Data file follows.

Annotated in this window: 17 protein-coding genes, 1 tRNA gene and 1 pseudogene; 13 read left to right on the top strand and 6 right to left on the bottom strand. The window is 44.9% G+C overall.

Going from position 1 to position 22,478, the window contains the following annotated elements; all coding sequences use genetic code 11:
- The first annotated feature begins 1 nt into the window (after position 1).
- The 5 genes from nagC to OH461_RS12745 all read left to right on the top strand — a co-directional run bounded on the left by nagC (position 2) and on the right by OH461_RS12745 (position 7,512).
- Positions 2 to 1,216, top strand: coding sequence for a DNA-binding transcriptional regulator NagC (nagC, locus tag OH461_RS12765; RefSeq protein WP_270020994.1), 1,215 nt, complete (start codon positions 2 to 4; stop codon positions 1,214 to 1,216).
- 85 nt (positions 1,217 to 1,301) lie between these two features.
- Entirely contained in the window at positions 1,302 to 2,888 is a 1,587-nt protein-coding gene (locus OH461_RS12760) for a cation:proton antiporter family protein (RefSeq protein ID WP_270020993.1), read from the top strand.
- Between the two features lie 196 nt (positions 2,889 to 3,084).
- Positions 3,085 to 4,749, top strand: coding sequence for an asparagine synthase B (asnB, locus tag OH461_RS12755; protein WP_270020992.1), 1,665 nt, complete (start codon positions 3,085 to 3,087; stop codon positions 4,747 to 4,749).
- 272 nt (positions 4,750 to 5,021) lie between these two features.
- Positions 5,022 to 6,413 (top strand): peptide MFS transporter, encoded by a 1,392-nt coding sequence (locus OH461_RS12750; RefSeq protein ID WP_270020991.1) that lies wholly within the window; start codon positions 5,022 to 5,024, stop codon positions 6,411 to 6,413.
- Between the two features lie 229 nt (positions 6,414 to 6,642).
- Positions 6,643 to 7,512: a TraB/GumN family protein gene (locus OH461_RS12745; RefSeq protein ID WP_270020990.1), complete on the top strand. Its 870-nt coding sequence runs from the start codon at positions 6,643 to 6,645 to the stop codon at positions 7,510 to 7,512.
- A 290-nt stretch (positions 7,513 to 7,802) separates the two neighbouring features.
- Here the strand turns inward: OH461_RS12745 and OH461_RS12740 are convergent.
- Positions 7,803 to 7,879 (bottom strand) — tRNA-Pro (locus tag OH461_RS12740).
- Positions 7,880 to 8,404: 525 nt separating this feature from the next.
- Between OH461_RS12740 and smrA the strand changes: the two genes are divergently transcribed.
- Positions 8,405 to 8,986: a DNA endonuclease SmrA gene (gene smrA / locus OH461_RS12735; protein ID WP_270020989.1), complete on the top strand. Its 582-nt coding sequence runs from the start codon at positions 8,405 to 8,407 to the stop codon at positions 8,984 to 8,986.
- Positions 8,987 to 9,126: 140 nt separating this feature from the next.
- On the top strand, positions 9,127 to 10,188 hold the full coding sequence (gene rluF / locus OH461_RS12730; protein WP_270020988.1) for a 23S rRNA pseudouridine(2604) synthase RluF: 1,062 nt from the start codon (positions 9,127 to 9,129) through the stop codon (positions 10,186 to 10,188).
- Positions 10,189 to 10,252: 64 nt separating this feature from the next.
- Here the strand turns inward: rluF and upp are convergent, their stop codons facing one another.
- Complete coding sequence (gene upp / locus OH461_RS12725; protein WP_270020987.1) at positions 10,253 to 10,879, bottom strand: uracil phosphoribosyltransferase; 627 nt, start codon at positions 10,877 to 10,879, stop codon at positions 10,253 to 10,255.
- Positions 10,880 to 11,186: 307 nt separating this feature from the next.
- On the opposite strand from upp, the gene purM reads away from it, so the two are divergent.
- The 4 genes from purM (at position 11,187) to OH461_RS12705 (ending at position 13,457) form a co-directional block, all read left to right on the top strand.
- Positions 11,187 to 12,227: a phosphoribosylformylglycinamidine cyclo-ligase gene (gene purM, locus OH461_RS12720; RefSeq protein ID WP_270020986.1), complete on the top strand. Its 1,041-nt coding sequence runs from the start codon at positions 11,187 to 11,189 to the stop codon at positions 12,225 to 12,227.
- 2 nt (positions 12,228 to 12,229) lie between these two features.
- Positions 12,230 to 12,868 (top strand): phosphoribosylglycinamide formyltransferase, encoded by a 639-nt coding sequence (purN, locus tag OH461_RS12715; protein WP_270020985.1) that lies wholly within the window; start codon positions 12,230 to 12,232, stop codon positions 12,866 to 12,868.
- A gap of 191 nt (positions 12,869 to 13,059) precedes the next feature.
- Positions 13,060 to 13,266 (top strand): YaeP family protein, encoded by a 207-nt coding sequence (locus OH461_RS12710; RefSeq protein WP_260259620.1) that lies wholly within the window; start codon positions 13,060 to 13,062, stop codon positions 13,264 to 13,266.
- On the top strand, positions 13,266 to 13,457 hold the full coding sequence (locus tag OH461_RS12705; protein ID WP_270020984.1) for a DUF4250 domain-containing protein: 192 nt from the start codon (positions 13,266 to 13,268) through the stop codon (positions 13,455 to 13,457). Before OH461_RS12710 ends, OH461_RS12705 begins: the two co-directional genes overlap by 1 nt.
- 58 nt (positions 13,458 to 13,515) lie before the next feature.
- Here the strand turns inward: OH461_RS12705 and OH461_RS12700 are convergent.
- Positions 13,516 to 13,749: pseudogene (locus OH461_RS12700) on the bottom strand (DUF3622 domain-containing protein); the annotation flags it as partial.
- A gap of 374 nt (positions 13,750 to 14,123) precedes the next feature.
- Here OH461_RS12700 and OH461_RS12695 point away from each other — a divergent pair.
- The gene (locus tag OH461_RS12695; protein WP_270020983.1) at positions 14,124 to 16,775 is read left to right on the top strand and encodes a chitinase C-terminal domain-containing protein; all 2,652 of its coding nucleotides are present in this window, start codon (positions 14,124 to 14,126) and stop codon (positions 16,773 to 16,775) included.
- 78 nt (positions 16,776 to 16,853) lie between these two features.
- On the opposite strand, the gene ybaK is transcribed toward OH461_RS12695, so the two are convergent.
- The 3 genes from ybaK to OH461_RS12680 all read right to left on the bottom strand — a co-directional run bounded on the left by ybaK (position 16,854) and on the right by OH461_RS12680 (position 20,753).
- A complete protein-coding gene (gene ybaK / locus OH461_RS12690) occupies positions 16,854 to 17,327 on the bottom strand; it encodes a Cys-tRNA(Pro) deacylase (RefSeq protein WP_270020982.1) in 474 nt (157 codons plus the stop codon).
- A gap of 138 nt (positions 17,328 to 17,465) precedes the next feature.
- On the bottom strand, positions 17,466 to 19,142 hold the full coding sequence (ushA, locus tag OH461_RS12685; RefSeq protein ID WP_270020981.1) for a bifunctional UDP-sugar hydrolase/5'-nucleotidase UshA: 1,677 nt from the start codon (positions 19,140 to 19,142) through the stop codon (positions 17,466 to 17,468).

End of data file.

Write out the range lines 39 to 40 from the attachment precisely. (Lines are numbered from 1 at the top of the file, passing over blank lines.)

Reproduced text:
- The gene (locus tag OH461_RS12695; protein WP_270020983.1) at positions 14,124 to 16,775 is read left to right on the top strand and encodes a chitinase C-terminal domain-containing protein; all 2,652 of its coding nucleotides are present in this window, start codon (positions 14,124 to 14,126) and stop codon (positions 16,773 to 16,775) included.
- 78 nt (positions 16,776 to 16,853) lie between these two features.